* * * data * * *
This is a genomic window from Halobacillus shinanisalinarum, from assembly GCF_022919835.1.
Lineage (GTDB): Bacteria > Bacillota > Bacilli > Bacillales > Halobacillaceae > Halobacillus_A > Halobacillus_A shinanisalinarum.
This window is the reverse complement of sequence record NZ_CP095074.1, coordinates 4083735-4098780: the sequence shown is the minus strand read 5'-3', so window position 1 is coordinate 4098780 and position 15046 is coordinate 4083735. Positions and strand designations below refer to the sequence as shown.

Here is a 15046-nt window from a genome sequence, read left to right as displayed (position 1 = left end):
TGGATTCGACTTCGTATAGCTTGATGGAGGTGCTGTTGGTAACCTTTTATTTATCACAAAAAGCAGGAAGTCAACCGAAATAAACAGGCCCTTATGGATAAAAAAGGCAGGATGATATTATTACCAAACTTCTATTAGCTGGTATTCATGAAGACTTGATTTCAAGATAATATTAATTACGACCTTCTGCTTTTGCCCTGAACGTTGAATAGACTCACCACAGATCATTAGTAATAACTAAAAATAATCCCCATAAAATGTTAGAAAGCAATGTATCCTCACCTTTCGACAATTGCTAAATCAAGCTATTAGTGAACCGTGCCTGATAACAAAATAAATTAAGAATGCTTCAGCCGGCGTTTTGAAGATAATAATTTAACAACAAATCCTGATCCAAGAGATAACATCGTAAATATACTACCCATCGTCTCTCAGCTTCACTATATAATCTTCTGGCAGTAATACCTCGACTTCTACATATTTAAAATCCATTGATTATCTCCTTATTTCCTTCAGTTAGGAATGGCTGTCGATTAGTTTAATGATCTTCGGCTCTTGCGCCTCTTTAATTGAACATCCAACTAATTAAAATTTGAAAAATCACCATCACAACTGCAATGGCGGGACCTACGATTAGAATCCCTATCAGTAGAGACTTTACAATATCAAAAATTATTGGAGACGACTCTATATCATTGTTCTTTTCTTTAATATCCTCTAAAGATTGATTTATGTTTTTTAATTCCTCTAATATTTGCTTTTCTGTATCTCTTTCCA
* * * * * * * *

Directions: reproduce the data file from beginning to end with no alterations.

This is a genomic window from Halobacillus shinanisalinarum, from assembly GCF_022919835.1.
Lineage (GTDB): Bacteria > Bacillota > Bacilli > Bacillales > Halobacillaceae > Halobacillus_A > Halobacillus_A shinanisalinarum.
This window is the reverse complement of sequence record NZ_CP095074.1, coordinates 4083735-4098780: the sequence shown is the minus strand read 5'-3', so window position 1 is coordinate 4098780 and position 15046 is coordinate 4083735. Positions and strand designations below refer to the sequence as shown.

Here is a 15046-nt window from a genome sequence, read left to right as displayed (position 1 = left end):
TGGATTCGACTTCGTATAGCTTGATGGAGGTGCTGTTGGTAACCTTTTATTTATCACAAAAAGCAGGAAGTCAACCGAAATAAACAGGCCCTTATGGATAAAAAAGGCAGGATGATATTATTACCAAACTTCTATTAGCTGGTATTCATGAAGACTTGATTTCAAGATAATATTAATTACGACCTTCTGCTTTTGCCCTGAACGTTGAATAGACTCACCACAGATCATTAGTAATAACTAAAAATAATCCCCATAAAATGTTAGAAAGCAATGTATCCTCACCTTTCGACAATTGCTAAATCAAGCTATTAGTGAACCGTGCCTGATAACAAAATAAATTAAGAATGCTTCAGCCGGCGTTTTGAAGATAATAATTTAACAACAAATCCTGATCCAAGAGATAACATCGTAAATATACTACCCATCGTCTCTCAGCTTCACTATATAATCTTCTGGCAGTAATACCTCGACTTCTACATATTTAAAATCCATTGATTATCTCCTTATTTCCTTCAGTTAGGAATGGCTGTCGATTAGTTTAATGATCTTCGGCTCTTGCGCCTCTTTAATTGAACATCCAACTAATTAAAATTTGAAAAATCACCATCACAACTGCAATGGCGGGACCTACGATTAGAATCCCTATCAGTAGAGACTTTACAATATCAAAAATTATTGGAGACGACTCTATATCATTGTTCTTTTCTTTAATATCCTCTAAAGATTGATTTATGTTTTTTAATTCCTCTAATATTTGCTTTTCTGTATCTCTTTCCA